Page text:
Do you ever watch your child and wonder if other kids act the same way? Do you worry that you are the only ones struggling with math or reading or generally getting along with your kids?
It is a great idea to join one of our Love and Logic Parenting groups! These opportunities are so validating for parents with children of any age. Parenting is a tough job but it can be made a little easier when you have other parents for support. Love and Logic classes happen three times a year and last for 8 weeks. Contact the school office for information.
Now if you would rather read more words of wisdom, here they are:
During the middle years of your youngster's childhood, many changes will occur within the family. Your child is more independent than before, better able to care for herself, and more capable of contributing to chores and other household responsibilities. Most families discover that routines can be established, and in many ways life seems more settled. However, youngsters still need parental supervision and guidance.
During the middle childhood years, parents have two tasks that are especially important. The first is learning to allow and encourage your child to enter the new world of school and friends alone. The second is learning to be parents at a distance. Once children enter school, parents spend less than half as much time with them as they did before. Parents thus need to be more efficient, more vigilant, and still very much involved in their children's lives in order to monitor, guide, and support them effectively.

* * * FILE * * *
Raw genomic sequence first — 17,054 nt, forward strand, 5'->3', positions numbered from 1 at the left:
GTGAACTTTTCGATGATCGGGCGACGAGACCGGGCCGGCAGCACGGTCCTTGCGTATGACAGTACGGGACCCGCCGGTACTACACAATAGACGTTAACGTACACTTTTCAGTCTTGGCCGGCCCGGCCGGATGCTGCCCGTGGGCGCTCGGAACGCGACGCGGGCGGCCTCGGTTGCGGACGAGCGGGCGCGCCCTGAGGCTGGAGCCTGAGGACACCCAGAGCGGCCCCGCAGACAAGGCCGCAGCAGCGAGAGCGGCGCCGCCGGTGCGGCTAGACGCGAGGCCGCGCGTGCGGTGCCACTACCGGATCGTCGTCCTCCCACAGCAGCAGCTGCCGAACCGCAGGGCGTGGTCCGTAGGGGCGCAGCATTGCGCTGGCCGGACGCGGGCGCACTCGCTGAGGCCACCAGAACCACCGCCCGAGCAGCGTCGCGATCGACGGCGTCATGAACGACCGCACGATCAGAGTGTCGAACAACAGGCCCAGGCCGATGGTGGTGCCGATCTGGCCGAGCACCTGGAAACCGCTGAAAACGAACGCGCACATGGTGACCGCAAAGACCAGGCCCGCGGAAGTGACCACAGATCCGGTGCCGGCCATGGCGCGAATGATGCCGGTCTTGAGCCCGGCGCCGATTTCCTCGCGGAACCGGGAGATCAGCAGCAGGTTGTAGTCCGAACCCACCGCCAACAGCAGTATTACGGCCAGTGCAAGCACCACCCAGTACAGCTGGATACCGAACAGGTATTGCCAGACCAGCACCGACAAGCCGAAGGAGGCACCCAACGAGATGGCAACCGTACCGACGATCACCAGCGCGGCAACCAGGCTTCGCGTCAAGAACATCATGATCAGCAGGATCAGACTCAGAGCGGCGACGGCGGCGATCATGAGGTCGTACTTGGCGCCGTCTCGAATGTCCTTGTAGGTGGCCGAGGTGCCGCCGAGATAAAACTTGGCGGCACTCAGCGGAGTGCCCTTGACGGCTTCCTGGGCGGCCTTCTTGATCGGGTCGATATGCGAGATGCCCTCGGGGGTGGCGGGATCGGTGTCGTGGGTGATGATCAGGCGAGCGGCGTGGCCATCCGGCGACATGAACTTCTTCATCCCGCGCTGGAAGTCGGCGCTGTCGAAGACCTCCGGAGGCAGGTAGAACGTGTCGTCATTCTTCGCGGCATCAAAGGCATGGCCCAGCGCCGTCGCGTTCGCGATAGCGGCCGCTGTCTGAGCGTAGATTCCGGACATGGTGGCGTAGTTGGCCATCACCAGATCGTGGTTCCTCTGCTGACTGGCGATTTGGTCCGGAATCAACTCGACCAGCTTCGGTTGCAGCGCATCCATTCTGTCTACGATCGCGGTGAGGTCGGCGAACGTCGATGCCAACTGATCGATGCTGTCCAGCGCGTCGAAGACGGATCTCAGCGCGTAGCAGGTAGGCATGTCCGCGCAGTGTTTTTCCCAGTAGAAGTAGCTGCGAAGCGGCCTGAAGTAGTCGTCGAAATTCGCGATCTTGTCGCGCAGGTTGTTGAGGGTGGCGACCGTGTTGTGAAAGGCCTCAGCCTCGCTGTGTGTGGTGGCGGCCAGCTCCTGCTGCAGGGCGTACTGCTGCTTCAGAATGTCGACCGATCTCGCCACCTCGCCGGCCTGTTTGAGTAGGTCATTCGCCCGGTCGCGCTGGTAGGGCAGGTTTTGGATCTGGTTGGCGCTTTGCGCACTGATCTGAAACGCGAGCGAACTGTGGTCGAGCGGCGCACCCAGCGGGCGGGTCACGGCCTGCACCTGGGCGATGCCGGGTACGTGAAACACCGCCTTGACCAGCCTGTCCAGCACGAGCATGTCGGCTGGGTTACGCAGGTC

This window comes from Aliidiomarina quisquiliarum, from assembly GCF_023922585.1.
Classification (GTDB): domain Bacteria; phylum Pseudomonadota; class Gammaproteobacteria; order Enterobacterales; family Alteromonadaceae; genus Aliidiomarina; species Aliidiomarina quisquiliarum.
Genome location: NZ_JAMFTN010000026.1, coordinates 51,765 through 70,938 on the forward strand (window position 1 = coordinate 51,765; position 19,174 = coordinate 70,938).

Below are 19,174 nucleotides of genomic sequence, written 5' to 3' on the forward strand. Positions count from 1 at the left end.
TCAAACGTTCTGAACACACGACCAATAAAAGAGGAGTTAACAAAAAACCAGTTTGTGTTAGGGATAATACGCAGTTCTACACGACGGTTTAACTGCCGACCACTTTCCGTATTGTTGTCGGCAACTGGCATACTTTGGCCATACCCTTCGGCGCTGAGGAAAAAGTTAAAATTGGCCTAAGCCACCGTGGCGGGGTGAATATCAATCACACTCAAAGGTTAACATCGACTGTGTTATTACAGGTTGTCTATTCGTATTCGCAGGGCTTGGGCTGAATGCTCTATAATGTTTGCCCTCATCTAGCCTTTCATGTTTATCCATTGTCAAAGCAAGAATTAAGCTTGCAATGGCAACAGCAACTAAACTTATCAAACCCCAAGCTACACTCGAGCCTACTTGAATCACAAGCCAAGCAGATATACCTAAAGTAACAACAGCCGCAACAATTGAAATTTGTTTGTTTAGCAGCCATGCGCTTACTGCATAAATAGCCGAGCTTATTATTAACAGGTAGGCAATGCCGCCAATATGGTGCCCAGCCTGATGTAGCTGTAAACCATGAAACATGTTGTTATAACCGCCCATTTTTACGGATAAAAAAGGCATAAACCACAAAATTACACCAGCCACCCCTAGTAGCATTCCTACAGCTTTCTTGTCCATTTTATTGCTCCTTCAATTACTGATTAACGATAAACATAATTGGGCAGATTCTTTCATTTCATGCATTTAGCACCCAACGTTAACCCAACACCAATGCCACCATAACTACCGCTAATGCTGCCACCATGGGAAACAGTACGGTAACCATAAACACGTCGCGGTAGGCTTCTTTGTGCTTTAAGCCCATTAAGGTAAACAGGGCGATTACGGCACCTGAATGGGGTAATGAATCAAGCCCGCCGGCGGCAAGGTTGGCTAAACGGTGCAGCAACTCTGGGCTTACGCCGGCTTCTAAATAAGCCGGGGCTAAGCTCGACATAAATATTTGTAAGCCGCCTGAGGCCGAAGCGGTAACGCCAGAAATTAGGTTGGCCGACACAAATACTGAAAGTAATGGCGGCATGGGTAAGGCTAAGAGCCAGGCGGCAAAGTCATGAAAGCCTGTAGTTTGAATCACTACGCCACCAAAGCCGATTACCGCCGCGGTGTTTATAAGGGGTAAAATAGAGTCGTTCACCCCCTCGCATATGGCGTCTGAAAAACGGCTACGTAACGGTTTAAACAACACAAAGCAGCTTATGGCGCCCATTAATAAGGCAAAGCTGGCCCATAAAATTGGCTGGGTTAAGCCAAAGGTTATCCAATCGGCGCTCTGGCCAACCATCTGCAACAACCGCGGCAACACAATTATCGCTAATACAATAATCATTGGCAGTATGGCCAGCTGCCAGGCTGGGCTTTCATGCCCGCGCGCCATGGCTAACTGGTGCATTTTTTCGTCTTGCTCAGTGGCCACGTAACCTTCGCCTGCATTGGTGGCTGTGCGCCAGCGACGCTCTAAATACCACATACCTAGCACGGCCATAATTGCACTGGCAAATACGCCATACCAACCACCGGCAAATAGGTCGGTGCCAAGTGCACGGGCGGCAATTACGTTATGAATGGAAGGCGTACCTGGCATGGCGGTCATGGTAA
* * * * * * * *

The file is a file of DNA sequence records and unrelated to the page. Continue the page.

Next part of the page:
School assumes a central role in your youngster's life when she reaches the age of five or six, drawing much of her attention and energy away from the family unit. Her elementary-school years can become a time of enormous satisfaction and excitement. As she learns to read and master other academic skills, she will develop a love of learning and a pride in her achievements. This can contribute to her self-esteem, not only because of her accomplishments in the classroom but also as she separates successfully from the home environment. In the process her teacher can become a source of support and an important role model in her life.
For some children, however, school may cause frustration and stress. Learning disabilities can interfere with the joy of learning. Poor study habits and/or a lack of motivation can create academic difficulties. Sometimes youngsters may have a poor relationship with their teachers, or they may experience separation anxiety that can interfere with their school attendance.
To make your own child's education as positive and productive as possible, closely monitor her academic progress and social adjustment, and get to know her teacher. Discuss with your child what she is learning in the classroom and how she feels about school. Encourage her to demonstrate her newly learned skills and to practice them with you. Supervise your child's homework (but don't do it for her), and make sure she is preparing herself well for tests. Limit the amount of television she watches and encourage her to read, write, and express herself creatively through hobbies and sports. If she (or her teacher) reports any problem areas, communicate openly with school personnel, and try to figure out how best to help your youngster overcome her difficulties. Consult your pediatrician for suggestions to help solve these problems.